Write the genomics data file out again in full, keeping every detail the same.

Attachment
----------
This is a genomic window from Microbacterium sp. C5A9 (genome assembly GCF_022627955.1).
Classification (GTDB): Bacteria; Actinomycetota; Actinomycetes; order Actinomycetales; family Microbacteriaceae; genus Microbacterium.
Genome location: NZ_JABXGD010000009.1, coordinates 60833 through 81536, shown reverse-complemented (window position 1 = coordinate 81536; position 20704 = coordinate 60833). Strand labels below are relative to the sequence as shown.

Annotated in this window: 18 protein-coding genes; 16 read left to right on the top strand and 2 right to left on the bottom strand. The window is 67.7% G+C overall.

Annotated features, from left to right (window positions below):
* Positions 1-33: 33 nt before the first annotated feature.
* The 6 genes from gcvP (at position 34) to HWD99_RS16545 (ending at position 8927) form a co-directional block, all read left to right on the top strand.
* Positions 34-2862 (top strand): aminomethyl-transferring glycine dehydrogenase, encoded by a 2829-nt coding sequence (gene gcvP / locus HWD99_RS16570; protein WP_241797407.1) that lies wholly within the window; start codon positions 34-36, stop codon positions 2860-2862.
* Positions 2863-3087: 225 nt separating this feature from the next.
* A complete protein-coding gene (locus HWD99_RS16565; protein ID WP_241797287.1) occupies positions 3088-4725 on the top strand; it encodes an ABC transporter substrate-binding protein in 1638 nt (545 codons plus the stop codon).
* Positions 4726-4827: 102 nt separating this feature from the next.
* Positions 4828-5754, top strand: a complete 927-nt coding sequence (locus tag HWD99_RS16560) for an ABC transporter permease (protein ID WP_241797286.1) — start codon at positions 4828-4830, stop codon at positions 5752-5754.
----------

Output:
This is a genomic window from Microbacterium sp. C5A9 (genome assembly GCF_022627955.1).
Classification (GTDB): Bacteria; Actinomycetota; Actinomycetes; order Actinomycetales; family Microbacteriaceae; genus Microbacterium.
Genome location: NZ_JABXGD010000009.1, coordinates 60833 through 81536, shown reverse-complemented (window position 1 = coordinate 81536; position 20704 = coordinate 60833). Strand labels below are relative to the sequence as shown.

Annotated in this window: 18 protein-coding genes; 16 read left to right on the top strand and 2 right to left on the bottom strand. The window is 67.7% G+C overall.

Annotated features, from left to right (window positions below):
* Positions 1-33: 33 nt before the first annotated feature.
* The 6 genes from gcvP (at position 34) to HWD99_RS16545 (ending at position 8927) form a co-directional block, all read left to right on the top strand.
* Positions 34-2862 (top strand): aminomethyl-transferring glycine dehydrogenase, encoded by a 2829-nt coding sequence (gene gcvP / locus HWD99_RS16570; protein WP_241797407.1) that lies wholly within the window; start codon positions 34-36, stop codon positions 2860-2862.
* Positions 2863-3087: 225 nt separating this feature from the next.
* A complete protein-coding gene (locus HWD99_RS16565; protein ID WP_241797287.1) occupies positions 3088-4725 on the top strand; it encodes an ABC transporter substrate-binding protein in 1638 nt (545 codons plus the stop codon).
* Positions 4726-4827: 102 nt separating this feature from the next.
* Positions 4828-5754, top strand: a complete 927-nt coding sequence (locus tag HWD99_RS16560) for an ABC transporter permease (protein ID WP_241797286.1) — start codon at positions 4828-4830, stop codon at positions 5752-5754.